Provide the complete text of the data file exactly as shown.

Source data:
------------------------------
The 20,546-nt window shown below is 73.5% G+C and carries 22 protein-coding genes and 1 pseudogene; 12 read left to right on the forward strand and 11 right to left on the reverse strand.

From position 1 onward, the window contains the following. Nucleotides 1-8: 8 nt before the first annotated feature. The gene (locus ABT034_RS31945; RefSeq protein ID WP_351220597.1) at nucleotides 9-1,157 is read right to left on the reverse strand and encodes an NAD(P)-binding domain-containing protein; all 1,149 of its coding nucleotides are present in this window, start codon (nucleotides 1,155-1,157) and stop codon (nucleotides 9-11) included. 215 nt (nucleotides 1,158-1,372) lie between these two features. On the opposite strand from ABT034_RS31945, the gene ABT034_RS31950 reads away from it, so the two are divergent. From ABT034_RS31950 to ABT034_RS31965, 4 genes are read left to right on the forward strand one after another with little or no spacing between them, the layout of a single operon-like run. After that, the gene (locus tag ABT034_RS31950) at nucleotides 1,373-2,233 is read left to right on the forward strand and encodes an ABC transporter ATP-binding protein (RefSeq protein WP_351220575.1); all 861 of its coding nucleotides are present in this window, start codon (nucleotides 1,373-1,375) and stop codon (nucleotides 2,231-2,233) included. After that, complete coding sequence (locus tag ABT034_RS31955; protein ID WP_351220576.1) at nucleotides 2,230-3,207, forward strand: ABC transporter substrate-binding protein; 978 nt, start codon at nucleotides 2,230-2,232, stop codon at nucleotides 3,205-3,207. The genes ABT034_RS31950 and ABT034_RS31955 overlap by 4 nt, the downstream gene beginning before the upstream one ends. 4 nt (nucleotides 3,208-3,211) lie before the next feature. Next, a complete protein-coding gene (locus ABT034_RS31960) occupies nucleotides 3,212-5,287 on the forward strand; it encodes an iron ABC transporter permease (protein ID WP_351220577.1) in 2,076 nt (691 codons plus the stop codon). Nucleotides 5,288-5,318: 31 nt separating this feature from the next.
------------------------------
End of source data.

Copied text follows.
The 20,546-nt window shown below is 73.5% G+C and carries 22 protein-coding genes and 1 pseudogene; 12 read left to right on the forward strand and 11 right to left on the reverse strand.

From position 1 onward, the window contains the following. Nucleotides 1-8: 8 nt before the first annotated feature. The gene (locus ABT034_RS31945; RefSeq protein ID WP_351220597.1) at nucleotides 9-1,157 is read right to left on the reverse strand and encodes an NAD(P)-binding domain-containing protein; all 1,149 of its coding nucleotides are present in this window, start codon (nucleotides 1,155-1,157) and stop codon (nucleotides 9-11) included. 215 nt (nucleotides 1,158-1,372) lie between these two features. On the opposite strand from ABT034_RS31945, the gene ABT034_RS31950 reads away from it, so the two are divergent. From ABT034_RS31950 to ABT034_RS31965, 4 genes are read left to right on the forward strand one after another with little or no spacing between them, the layout of a single operon-like run. After that, the gene (locus tag ABT034_RS31950) at nucleotides 1,373-2,233 is read left to right on the forward strand and encodes an ABC transporter ATP-binding protein (RefSeq protein WP_351220575.1); all 861 of its coding nucleotides are present in this window, start codon (nucleotides 1,373-1,375) and stop codon (nucleotides 2,231-2,233) included. After that, complete coding sequence (locus tag ABT034_RS31955; protein ID WP_351220576.1) at nucleotides 2,230-3,207, forward strand: ABC transporter substrate-binding protein; 978 nt, start codon at nucleotides 2,230-2,232, stop codon at nucleotides 3,205-3,207. The genes ABT034_RS31950 and ABT034_RS31955 overlap by 4 nt, the downstream gene beginning before the upstream one ends. 4 nt (nucleotides 3,208-3,211) lie before the next feature. Next, a complete protein-coding gene (locus ABT034_RS31960) occupies nucleotides 3,212-5,287 on the forward strand; it encodes an iron ABC transporter permease (protein ID WP_351220577.1) in 2,076 nt (691 codons plus the stop codon). Nucleotides 5,288-5,318: 31 nt separating this feature from the next.